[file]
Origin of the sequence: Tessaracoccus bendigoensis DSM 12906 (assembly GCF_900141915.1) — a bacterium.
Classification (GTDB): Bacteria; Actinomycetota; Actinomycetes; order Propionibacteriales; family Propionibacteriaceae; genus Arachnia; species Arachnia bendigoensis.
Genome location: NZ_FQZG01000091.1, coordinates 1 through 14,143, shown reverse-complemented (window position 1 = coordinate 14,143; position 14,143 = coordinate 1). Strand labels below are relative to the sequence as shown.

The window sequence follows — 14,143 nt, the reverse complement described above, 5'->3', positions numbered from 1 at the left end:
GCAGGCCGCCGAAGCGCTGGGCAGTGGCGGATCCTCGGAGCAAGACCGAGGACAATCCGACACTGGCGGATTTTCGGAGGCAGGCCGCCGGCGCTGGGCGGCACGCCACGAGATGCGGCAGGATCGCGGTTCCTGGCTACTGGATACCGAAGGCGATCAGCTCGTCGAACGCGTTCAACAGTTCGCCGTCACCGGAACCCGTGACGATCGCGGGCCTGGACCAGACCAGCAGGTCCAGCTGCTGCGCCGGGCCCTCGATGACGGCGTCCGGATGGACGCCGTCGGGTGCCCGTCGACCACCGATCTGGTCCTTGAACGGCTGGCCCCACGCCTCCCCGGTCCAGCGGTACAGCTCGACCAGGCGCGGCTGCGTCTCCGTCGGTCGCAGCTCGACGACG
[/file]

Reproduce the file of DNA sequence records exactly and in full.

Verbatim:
Origin of the sequence: Tessaracoccus bendigoensis DSM 12906 (assembly GCF_900141915.1) — a bacterium.
Classification (GTDB): Bacteria; Actinomycetota; Actinomycetes; order Propionibacteriales; family Propionibacteriaceae; genus Arachnia; species Arachnia bendigoensis.
Genome location: NZ_FQZG01000091.1, coordinates 1 through 14,143, shown reverse-complemented (window position 1 = coordinate 14,143; position 14,143 = coordinate 1). Strand labels below are relative to the sequence as shown.

The window sequence follows — 14,143 nt, the reverse complement described above, 5'->3', positions numbered from 1 at the left end:
GCAGGCCGCCGAAGCGCTGGGCAGTGGCGGATCCTCGGAGCAAGACCGAGGACAATCCGACACTGGCGGATTTTCGGAGGCAGGCCGCCGGCGCTGGGCGGCACGCCACGAGATGCGGCAGGATCGCGGTTCCTGGCTACTGGATACCGAAGGCGATCAGCTCGTCGAACGCGTTCAACAGTTCGCCGTCACCGGAACCCGTGACGATCGCGGGCCTGGACCAGACCAGCAGGTCCAGCTGCTGCGCCGGGCCCTCGATGACGGCGTCCGGATGGACGCCGTCGGGTGCCCGTCGACCACCGATCTGGTCCTTGAACGGCTGGCCCCACGCCTCCCCGGTCCAGCGGTACAGCTCGACCAGGCGCGGCTGCGTCTCCGTCGGTCGCAGCTCGACGACG